N: THE BISTRO at Hillside Winery. Be delighted, while you savour interesting flavour combinations and ingredients that pair beautifully with the unique and compelling taste of Hillside’s award winning wines that are crafted exclusively from Naramata-grown grapes. And with breathtaking views of Okanagan Lake as the backdrop.
K: Wayne & Freda – coolest coffee shop in Penticton. It’s not booze but it’s a vibe. Can’t miss the place.
Any tips on a good spot to take in the view and watch the sun go down?
N: From Little Tunnel up the KVR overlooking Okanagan Lake. For easy access, enter from the north side, there is a gravel parking lot off Chute Lake Road (at the 3km mark just past Glenfir Rd). From here you can actually drive along the KVR. Use extreme caution driving along the narrow gravel road, though. There is a very small paved parking lot just before the tunnel. The pavement continues on to and through the Little Tunnel, making it easily accessible for everybody. Too much work? Sunset from the Wharf Park Train Docks are just as nice, as it’s right on Okanagan Lake.
It’s time to catch some shuteye, where do you suggest we stay?
N: With us! Naramata Inn is a really great restaurant, with rooms. Naramata Inn has 12 mission-style rooms, each with direct access to the upper veranda and views of the gardens, lake, and hills. Every room has a unique construction and showcases its original 1908 charm through period details like carpentry and clawfoot or deep soaker tubs. But don’t worry – our recently updated rooms offer all of today’s comforts. We’re talking fluffy linens, cozy robes, and extremely reliable WiFi.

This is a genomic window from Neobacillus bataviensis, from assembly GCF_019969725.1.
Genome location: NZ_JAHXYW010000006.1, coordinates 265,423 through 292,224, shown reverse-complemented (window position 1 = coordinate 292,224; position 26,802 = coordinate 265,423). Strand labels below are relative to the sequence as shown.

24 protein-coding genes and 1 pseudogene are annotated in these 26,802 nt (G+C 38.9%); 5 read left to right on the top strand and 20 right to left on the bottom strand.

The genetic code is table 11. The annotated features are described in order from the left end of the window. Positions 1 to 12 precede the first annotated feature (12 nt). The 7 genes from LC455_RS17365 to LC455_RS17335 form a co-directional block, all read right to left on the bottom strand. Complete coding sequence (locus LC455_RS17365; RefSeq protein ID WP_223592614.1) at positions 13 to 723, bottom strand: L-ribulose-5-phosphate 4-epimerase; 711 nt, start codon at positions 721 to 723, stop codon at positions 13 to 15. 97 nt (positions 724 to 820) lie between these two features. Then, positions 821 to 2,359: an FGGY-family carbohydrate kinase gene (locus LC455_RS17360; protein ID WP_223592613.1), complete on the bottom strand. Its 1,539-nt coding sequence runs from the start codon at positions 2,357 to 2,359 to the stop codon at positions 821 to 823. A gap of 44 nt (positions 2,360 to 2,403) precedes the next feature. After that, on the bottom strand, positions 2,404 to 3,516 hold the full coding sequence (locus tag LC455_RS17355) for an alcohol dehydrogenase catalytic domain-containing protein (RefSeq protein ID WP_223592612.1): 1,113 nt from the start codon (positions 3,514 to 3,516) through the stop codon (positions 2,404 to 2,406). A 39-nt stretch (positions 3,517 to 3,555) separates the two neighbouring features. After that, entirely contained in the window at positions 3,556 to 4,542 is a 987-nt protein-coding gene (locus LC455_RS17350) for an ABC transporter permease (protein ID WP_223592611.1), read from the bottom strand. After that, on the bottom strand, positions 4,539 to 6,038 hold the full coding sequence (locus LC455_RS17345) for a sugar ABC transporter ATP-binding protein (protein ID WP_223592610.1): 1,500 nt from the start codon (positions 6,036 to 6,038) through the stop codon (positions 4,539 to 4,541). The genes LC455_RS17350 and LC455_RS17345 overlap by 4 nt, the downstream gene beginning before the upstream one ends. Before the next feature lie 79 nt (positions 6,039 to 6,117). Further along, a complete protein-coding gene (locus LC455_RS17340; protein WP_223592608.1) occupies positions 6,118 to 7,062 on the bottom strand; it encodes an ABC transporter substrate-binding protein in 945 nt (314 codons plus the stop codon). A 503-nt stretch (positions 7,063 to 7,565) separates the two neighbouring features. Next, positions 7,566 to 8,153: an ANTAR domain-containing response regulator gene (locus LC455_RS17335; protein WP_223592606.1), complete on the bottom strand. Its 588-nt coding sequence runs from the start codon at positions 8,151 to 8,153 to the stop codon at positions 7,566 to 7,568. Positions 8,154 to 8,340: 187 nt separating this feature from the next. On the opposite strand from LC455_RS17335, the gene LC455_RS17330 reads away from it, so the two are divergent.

K: The best thing about Naramata is the community. Many unique spots to stay – vacation rentals, B&Bs, Winery guest houses, 113-year-old inns (ahem). The Village Motel is a great place to stay near the Inn. Many units have kitchenettes, a cute courtyard, close to everything, lovely onsite owners. Also, our friends (heavy with Four Seasons pedigree) have opened up a few B&Bs this year including the right-in-the-village, L’alma Art House. They are art-centric, luxury-minded and lovely. Therapy Vineyards Suites are gorgeous, and everyone loves Sandy Beach Resort, but you have to book about 10 years ahead.
Anything we absolutely have to pack in our suitcase while visiting?
N: A camera to get a shot of one of our local peacocks that roam the village, they are both known as “Kevin”.
K: Really cozy stretchy pants that double as dinner out pants. You’re going to want to eat, drink, be comfy, prepare to relax, slow down, enjoy. Really comfy shoes – you might surprise yourself with how far you want to walk and wander. Swimsuit – you will be in and out of the lake all day if you know what’s up (can’t miss paddleboarding either). A book, a cooler, a water bottle for sunset wine time. Don’t bring your laptop; forget your phone charger. If you really want to get away, Naramata is here for you.